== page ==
Study Finds Major Predictor for Development of New Atrial Fibrillation (AF)

November 16, 2009 5:18 AM CT

By Peggy Noonan

Researchers have found a new “major predictor” of the development of new cases of atrial fibrillation (AF).  The key is N-terminal pro-B-type natriuretic peptide (NT-proBNP).

Previous studies have shown that levels of a related hormone, B-type natriuretic peptide (BNP), can predict atrial fibrillation and even death. BNP is a protein hormone that is mainly produced in the heart’s lower left chamber, the left ventricle. It helps regulate blood volume and thus helps control how hard the heart works when it pumps blood. It can be a response to stretching of the heart muscle cells. When the heart has to work harder, the levels of BNP and NT-proBNP in the blood increase.

NT-proBNP is an inactive fragment that is produced alongside BNP, but which stays in the bloodstream longer. This new study, the Cardiovascular Health Study, looked at NT-proBNP as a potential predictor of afib.

In this new study, which was published in the journal Circulation, 5,445 people over the age of 65 were tracked for 10–16 years. Over that time, there were 1,126 new atrial fibrillation cases (20%). NT-proBNP was found to be the strongest predictor of new afib. Those with the highest levels were four times as likely to develop atrial fibrillation as those with the lowest levels.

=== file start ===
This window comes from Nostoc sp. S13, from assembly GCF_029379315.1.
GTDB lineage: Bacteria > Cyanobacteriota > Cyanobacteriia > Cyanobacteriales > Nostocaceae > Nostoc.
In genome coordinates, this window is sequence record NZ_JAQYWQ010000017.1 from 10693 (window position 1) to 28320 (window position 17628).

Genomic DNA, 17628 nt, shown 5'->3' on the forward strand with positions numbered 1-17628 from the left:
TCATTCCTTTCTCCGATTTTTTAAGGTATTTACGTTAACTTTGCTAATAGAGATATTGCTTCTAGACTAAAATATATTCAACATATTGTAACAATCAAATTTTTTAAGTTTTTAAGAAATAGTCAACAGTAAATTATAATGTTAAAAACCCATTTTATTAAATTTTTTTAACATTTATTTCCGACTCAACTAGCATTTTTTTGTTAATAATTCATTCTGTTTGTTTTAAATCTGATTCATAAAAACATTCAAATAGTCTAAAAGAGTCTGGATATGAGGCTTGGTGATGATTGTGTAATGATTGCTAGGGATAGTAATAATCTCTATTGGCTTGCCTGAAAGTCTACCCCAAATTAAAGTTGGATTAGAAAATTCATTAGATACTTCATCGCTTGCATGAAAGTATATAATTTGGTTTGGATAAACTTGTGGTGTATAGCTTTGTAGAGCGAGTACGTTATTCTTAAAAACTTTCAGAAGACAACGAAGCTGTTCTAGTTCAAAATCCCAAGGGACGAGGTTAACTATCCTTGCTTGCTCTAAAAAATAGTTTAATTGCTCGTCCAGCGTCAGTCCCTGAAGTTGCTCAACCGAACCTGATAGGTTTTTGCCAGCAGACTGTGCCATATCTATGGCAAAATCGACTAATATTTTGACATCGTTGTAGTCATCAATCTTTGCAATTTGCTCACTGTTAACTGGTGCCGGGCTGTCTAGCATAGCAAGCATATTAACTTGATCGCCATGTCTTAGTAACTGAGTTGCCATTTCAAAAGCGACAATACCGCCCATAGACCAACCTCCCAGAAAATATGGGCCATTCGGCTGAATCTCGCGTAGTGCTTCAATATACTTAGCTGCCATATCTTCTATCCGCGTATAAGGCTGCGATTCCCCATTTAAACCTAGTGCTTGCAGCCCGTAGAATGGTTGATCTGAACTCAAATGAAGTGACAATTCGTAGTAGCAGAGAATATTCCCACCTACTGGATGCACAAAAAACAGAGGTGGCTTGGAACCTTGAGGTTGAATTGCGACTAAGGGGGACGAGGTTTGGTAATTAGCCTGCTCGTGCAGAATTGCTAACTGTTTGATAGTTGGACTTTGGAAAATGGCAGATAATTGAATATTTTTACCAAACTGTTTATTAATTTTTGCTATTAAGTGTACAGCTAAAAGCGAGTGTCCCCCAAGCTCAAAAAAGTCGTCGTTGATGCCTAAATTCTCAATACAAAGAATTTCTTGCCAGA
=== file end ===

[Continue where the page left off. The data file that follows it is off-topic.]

Thus, NT-proBNP was “highly predictive” of new (incident) afib, regardless of other risk factors, such as age, gender, blood pressure, diabetes, or heart failure. Surprisingly, elevated levels of NT-proBNP occurred as much as 16 years before the onset of atrial fibrillation.

Comment: Since NT-proBNP is such a strong predictor of future atrial fibrillation, what does this mean for those concerned about afib, especially if other family members already have it?

Tests for BNP and NT-proBNP are used today to screen for heart failure, so the tests are already there, but use in screening for atrial fibrillation is not currently an established practice. However, with this newest research and related research that is briefly discussed below, this may one day be a routine method of screening for future afib.

To learn more about this study, see:

And in related research:

For more information about BNP and NT-proBNP as well as tests to determine blood levels of them, see:

Peggy Noonan specializes in writing about health for consumers and medical professionals. She writes for leading national magazines and consumer publications as well as